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Investigation of high-latitude ionospheric scintillation observed over Canadian region
Lookup NU author(s)
Dr Rajesh Tiwari
Tiwari R, Ghafoori F, Fenek O-Al, Hadad O, Skone S
Conference Proceedings (inc. Abstract)
23rd International Technical Meeting of The Satellite Division of the Institute of Navigation (ION GNSS)
Portland, Oregon, USA
Year of Conference
21-24 September 2010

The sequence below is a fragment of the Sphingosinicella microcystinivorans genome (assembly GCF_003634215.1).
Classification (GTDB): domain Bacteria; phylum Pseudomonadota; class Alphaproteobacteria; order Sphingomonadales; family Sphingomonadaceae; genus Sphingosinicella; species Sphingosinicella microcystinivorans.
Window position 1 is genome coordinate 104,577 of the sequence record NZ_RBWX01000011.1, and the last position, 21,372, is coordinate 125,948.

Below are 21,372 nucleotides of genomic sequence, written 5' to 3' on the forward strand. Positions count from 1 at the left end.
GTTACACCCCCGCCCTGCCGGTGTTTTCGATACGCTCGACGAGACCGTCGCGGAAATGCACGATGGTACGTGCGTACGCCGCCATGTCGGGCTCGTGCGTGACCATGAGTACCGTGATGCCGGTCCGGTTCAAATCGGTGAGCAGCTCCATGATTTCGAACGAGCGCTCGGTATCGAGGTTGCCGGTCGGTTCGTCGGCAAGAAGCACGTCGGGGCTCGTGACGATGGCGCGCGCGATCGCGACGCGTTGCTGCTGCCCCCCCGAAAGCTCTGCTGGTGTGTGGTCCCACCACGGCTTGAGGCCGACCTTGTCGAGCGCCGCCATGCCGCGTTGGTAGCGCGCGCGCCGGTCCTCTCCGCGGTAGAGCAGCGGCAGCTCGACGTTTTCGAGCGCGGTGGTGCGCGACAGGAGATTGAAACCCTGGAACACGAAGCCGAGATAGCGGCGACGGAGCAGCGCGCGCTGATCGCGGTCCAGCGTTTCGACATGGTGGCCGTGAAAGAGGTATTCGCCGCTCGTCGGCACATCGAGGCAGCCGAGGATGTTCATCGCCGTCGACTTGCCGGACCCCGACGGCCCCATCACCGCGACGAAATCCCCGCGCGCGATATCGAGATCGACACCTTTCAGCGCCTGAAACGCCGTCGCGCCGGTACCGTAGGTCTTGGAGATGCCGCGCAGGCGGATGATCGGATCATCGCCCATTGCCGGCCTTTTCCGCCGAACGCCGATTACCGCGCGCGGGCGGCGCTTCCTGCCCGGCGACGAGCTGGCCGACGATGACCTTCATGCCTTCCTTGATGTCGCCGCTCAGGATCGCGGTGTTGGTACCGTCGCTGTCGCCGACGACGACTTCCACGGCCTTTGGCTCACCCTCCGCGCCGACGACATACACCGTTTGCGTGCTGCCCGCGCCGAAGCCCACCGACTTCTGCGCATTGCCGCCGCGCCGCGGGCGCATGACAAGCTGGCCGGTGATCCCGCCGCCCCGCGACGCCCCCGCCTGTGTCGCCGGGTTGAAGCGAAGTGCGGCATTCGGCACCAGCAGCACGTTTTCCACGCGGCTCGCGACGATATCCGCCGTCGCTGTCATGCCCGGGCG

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GPS is a satellite-based radio navigation system, with diverse applications such as surveying, enroute navigation and precision approach of aircraft, deformation monitoring, and land/marine navigation. Many such applications require very high levels of accuracy, reliability and availability. A challenge to such applications exists, however, during high levels of ionospheric activity. The GPS signals are refracted by an amount dependent on the given signal frequency and total electron content along the signal path. In regions of small-scale irregularities in electron density the GPS signals may experience scintillation effects – random rapid variations in signal phase and amplitude. Such effects can cause errors in receiver signal tracking loops and, in some cases, loss of signal lock. Ionospheric scintillations occur primarily in the equatorial, auroral and polar regions. In each region there are different physical processes leading to formation of electron density irregularities. For example, the polar cap is a region of magnetic field lines open to the solar wind; polar patches of ions and electrons can form and convect over the pole in the anti-sunward direction. In steep gradients at the edges of these patches, gradient-drift instabilities can develop with associated small-scale irregularities and scintillation effects. GPS signals propagating through the polar cap can experience both phase and amplitude scintillation effects. In the auroral oval, strong phase scintillation effects are observed when energetic electrons precipitate into the night side ionosphere along closed magnetic field lines during substorm events; amplitude scintillations are minimal in this region. Since 2003 the University of Calgary has operated a number of specialized GPS receivers in Canada for ionosphere monitoring – as part of the CANGIM (CANadian GPS Network for Ionosphere Monitoring) project. These receivers are modified dual-frequency survey-grade NovAtel Euro4 receivers, with specialized firmware capable of deriving phase and amplitude scintillation information per minute from detrended 50 Hz observations. Observations also include raw GPS pseudorange and carrier phase observations, total electron content (TEC), 50 Hz phase (ADR) and amplitude observations, phase scintillation indices, and amplitude (S4) scintillation indices. Such data have been collected at three sites in western Canada over the past seven years. Sites are located at similar longitudes and in a range of latitudes spanning the sub-auroral region into the polar cap. Observations from these stations allow latitude profiling of the spatial extent of scintillation effects and investigation of auroral scintillation and polar scintillation effects. In this paper we exploit the CANGIM data set, augmented with other ground- and satellite-based instruments, to study the processes and characteristics of high-latitude scintillation effects. Scintillation events are identified and classified as auroral and polar. Phase and amplitude scintillation characteristics (magnitude, frequency, and spatial extent) are then investigated for each event, in order to gain insight into physical drivers and processes. Ground-based fluxgate magnetometer observations are obtained from CARISMA (Canadian Array for Real-time Investigations of Magnetic Activity) to determine the auroral/polar cap boundary through inferred latitude range of the auroral electrojets. COSMIC (Constellation Observing System for Meteorology, Ionosphere, and Climate) mission satellites are used to find co-located GPS radio occultation events, and derive vertical profiles of electron density to study the altitude distribution of irregularities. Interplanetary magnetic field (IMF) data are obtained from the Advance Composition Explorer (ACE) spacecraft to investigate the IMF orientation during scintillation events. This study includes twenty six events from the years 2003-2007. Analysis of scintillation events as a function of geomagnetic activity is also conducted. This study is intended to provide insight into the physical drivers of ionospheric scintillations, with application to physics-based simulation models used in development of more robust receiver designs – for modernized GPS or Galileo – in high latitude regions.
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